Q. What do you feel are the current critical things which people in the technology transfer sector should be thinking about? 

A. Firstly, the language we use to explain what we do needs to change in order to be more inclusive. Words like “technology transfer” imply that non-STEM academics are excluded, which is far from the truth. A great example of this is that Science-based business plans talk about “markets” whilst the Arts & Humanities might talk about “audiences”. We need to use language that attracts and supports the translation of ideas right across the spectrum of research interests.

Secondly, we have a big role to play in helping our universities to support economic growth, especially in their local region. Government is looking to universities to demonstrate that all the research funding they receive is actually a significant national asset and driver of economic recovery. This is much more complex and challenging for us than the old model of creating a piece of intellectual property and taking it to market.

Q. How is MICRA helping the Midlands Innovation universities’ technology transfer offices to meet current and future challenges?

A. MICRA is an experiment in two parts: The first was to see what happens if we get a group of university ‘technology transfer’ offices to work closely together; and explore what we could make happen collectively that none of us could do alone. It’s exceeded all my private expectations in the amount of working together and interactions we’ve generated across the eight universities. It’s trained up a new cohort of both research commercialisation staff and academic researchers which can only be good for the translation of research in the Midlands. It also offers one possible platform and a working model for a more region-wide approach to the transfer of university research into economic benefits.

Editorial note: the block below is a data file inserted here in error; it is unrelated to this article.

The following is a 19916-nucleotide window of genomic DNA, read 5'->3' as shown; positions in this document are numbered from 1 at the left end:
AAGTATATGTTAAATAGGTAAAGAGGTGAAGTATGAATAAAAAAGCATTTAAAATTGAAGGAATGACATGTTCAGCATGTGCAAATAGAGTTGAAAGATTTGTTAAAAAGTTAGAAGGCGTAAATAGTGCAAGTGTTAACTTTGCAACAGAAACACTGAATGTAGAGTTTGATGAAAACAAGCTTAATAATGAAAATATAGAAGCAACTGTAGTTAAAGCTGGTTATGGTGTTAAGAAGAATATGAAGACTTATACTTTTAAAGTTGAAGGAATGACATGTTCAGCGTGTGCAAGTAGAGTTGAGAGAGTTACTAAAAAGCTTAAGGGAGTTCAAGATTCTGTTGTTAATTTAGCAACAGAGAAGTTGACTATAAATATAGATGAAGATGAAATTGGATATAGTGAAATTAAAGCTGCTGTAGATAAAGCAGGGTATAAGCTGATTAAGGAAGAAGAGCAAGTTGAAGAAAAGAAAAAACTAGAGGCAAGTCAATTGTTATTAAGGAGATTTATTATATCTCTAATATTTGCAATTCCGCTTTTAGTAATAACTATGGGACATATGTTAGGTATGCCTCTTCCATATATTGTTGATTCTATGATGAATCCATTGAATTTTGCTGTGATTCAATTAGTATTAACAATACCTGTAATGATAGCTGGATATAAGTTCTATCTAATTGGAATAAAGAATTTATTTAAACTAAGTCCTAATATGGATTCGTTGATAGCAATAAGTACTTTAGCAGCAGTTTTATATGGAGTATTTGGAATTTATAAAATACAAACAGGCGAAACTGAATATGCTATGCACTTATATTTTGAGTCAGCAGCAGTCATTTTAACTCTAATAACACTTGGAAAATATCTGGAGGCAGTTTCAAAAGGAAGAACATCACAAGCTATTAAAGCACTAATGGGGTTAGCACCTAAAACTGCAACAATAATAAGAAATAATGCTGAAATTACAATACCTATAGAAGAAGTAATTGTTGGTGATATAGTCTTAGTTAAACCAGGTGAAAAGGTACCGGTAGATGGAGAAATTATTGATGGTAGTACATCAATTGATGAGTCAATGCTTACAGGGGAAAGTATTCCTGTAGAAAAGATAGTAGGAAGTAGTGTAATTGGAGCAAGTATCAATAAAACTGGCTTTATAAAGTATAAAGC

Q. What do you hope that the legacy of the MICRA project will be, and how can you see it being built upon in the future?

A. The second part of the MICRA experiment is to see if bringing together the research outputs from a group of universities and making that available to investors collectively can attract bigger and more ‘patient’ investment capital that we have been able to bring to the Midlands previously.

Q. What are your own plans for the future?

A. Despite the difficult situation at the moment I’m planning to take a ‘gap year’. If I can’t travel physically, I’ll travel mentally, catching up with books and articles I’ve intended to read, maybe taking some online courses, learning music theory and reaching out to old friends I’ve lost touch with. At home there’s always the family, guitar, garden and an old classic car to keep me busy! After that I’ll look for things to do that I’m really passionate about and actively interested in supporting.

Dr. James Wilkie